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WHERE TO STAY IN ROME



Rome has been a major tourist Rcentre since the Middle Ages, when pilgrims from all over Europe came to visit the home of Catholicism and its relicpacked churches. The nostalgic can still sleep in a 15th-century hotel, or stay around the Campo de’ Fiori market, where visiting ecclesiastics were entertained by courtesans in the Renaissance era. Those who prefer their history a little less raffish could opt for an ex-monastery or convent, or stay in a still-functioning religious house. Romantics could sleep in the house once occupied by Keats, while stargazers could stay in former palaces graced by celebrities of the past and present. Rome can offer the full range of accommodation, mostly in historical buildings, very little purposebuilt. Pensione (guesthouse) is no longer an official category, but in practice many retain the name and more personal character that has made them so popular with travellers. Other possibilities include hostels, residential hotels and self-catering accommodation. The hotels are organized in the listings  according to their price category and area. On page 297 a key lists the symbols that denote each hotel’s facilities.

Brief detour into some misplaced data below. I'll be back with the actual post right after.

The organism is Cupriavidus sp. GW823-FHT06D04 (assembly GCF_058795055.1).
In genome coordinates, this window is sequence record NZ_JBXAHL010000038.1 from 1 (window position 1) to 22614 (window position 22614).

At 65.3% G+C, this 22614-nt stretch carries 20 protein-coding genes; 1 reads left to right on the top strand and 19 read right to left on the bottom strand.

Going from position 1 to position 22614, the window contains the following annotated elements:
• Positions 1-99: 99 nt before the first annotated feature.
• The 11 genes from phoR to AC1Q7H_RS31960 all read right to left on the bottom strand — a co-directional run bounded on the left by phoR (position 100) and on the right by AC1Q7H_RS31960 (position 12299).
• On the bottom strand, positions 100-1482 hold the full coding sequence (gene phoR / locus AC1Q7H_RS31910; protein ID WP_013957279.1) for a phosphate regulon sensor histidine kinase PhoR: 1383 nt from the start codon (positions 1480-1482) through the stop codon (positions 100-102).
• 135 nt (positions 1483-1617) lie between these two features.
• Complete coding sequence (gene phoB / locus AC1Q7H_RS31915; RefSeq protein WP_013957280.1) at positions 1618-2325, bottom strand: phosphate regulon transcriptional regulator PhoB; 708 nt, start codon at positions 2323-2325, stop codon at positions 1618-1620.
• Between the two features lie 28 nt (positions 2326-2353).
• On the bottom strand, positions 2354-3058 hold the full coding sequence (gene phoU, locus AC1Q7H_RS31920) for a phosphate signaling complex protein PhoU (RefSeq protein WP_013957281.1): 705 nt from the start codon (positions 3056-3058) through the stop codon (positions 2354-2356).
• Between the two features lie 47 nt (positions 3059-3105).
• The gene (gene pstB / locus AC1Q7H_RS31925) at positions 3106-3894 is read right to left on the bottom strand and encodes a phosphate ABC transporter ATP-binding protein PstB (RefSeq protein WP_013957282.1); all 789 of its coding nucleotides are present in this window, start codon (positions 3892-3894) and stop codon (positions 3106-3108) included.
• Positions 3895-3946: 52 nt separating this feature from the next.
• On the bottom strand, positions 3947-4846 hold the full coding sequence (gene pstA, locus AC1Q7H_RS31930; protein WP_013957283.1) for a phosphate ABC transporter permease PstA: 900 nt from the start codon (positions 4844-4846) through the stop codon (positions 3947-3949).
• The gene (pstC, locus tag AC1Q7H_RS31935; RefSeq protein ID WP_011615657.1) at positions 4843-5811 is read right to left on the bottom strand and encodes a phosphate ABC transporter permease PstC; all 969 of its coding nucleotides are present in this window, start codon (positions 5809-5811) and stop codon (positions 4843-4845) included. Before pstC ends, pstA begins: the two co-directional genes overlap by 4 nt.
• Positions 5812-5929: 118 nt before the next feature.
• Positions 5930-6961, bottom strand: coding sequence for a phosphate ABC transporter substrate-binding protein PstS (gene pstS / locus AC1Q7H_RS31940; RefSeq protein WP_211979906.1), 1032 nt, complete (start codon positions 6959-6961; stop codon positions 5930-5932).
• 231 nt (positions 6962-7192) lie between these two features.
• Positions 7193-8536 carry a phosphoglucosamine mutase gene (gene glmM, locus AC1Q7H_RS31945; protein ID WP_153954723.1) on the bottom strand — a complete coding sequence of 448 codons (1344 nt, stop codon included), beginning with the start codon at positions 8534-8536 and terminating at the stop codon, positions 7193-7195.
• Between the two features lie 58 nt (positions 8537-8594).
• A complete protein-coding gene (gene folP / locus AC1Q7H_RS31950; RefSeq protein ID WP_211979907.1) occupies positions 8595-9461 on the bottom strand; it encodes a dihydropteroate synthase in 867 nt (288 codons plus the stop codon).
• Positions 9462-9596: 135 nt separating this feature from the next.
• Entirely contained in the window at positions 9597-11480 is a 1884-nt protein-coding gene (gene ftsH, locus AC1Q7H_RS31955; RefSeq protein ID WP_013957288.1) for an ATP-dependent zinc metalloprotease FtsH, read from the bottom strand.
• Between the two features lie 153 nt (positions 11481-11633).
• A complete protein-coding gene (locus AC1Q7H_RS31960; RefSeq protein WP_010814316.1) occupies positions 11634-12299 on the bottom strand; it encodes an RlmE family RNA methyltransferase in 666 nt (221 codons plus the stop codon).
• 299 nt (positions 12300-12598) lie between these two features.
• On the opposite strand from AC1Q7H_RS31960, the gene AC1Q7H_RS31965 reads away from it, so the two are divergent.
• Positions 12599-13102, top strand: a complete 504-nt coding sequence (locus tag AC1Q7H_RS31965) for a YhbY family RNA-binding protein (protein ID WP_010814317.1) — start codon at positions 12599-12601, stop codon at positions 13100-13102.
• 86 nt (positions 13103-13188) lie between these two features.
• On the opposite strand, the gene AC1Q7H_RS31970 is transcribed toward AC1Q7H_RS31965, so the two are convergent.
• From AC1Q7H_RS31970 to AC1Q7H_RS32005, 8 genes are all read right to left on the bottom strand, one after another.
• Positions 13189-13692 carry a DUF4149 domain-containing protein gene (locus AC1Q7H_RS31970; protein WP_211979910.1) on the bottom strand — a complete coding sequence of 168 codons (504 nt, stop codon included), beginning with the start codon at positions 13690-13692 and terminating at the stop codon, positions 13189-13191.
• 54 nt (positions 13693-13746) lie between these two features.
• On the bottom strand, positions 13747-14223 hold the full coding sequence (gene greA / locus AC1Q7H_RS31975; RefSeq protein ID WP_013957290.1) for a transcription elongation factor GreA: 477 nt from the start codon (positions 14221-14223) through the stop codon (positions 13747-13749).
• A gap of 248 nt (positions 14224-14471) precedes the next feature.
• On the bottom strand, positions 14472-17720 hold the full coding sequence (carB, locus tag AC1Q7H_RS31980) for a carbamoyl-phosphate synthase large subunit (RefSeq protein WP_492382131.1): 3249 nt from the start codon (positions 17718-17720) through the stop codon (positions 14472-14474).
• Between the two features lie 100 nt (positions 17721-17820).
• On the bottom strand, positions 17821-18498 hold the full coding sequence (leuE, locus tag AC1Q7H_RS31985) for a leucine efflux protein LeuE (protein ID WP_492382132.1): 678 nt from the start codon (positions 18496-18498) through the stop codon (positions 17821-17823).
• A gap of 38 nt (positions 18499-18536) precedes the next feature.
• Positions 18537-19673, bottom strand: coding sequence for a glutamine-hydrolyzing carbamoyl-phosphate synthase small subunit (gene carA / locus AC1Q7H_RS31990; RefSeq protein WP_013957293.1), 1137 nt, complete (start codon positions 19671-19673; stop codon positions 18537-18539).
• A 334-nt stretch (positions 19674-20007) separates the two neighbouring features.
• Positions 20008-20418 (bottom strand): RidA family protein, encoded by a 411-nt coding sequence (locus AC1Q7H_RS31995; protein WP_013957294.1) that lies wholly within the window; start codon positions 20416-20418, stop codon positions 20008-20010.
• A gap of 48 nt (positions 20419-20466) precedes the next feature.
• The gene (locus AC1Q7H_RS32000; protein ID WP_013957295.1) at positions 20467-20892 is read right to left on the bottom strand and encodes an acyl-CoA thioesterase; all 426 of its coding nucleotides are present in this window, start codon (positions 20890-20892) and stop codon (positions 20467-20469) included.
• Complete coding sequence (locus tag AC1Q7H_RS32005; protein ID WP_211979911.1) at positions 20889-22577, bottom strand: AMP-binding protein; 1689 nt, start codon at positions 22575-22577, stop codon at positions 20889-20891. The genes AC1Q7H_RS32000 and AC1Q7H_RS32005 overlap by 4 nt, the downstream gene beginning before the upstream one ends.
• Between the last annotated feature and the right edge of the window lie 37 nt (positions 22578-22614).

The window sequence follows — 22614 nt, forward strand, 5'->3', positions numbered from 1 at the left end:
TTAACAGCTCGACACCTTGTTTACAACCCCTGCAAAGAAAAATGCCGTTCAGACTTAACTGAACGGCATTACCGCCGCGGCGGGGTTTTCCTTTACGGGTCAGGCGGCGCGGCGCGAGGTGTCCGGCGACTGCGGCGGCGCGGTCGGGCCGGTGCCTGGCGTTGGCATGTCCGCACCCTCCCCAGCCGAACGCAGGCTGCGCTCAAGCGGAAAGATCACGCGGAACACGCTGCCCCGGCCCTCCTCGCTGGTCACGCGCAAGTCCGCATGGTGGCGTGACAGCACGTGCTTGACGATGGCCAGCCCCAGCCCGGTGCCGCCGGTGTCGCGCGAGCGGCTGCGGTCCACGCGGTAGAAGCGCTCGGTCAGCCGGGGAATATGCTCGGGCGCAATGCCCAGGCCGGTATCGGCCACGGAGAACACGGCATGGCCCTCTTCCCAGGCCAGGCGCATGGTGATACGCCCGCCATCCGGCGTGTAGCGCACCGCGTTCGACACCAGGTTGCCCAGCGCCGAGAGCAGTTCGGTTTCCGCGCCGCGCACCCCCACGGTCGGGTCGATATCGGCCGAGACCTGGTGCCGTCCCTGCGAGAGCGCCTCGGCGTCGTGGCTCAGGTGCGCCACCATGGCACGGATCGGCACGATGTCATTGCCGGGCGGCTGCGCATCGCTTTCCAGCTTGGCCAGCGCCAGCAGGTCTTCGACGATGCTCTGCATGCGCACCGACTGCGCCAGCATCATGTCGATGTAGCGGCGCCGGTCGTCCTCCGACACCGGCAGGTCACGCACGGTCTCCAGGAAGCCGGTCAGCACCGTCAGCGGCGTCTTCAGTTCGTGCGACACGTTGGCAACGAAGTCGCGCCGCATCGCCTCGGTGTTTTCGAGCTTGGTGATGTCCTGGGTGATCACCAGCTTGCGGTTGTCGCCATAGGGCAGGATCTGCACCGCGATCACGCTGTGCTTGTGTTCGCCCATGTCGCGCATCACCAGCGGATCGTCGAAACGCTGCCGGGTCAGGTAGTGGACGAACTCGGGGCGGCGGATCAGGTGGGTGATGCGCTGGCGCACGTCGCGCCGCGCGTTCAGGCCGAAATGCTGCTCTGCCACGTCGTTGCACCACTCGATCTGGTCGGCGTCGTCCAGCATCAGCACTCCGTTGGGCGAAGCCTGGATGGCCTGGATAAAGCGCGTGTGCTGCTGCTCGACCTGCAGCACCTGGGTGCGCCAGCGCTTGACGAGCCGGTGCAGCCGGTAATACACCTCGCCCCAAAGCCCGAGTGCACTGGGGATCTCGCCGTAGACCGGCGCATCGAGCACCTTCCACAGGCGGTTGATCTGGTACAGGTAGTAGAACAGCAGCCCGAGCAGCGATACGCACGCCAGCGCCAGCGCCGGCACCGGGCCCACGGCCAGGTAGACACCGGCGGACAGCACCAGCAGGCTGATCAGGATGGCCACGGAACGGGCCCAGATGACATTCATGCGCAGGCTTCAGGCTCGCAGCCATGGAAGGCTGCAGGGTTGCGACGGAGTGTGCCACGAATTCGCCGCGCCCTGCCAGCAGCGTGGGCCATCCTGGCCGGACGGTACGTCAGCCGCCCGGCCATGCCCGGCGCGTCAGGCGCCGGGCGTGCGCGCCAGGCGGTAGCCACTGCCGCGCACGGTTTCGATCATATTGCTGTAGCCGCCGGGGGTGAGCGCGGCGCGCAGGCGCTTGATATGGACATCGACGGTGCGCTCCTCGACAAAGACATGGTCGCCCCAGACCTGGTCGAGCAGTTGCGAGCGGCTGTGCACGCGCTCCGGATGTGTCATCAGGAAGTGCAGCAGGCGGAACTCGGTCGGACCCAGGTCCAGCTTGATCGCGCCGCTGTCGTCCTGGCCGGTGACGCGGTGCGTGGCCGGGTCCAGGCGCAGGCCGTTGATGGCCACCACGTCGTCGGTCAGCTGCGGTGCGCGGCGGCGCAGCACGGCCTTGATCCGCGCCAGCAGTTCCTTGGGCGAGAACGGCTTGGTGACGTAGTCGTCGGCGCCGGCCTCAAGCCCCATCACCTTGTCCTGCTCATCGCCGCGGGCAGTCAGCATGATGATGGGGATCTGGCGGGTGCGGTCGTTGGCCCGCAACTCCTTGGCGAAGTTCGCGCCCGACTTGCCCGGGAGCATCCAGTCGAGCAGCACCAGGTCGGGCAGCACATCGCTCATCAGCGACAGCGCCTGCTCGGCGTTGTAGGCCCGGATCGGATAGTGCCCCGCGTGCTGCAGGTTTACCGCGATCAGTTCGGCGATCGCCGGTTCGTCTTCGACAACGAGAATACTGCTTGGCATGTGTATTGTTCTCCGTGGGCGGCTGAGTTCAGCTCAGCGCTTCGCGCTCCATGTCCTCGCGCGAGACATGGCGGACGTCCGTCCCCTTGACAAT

WHERE TO LOOK

Around the Spanish Steps and Piazza di Spagna lies the traditional heartland of foreign visitors, with some of the most exclusive smaller hotels. Similar places can be found all over the centre, to the west of Via del Corso.


While moderately priced accommodation is rare in central Rome, the advantages of staying right on the doorstep of the city’s many ancient sights cannot be overestimated; you can walk to the major areas of interest and easily return at midday for a shower and siesta. If the less expensive hotels we have recommended in the centre are full, try the Borgo – close to the Vatican – or the lively quarter of Trastevere. Those in search of glamour should head for Via Veneto, which has many grand and luxurious hotels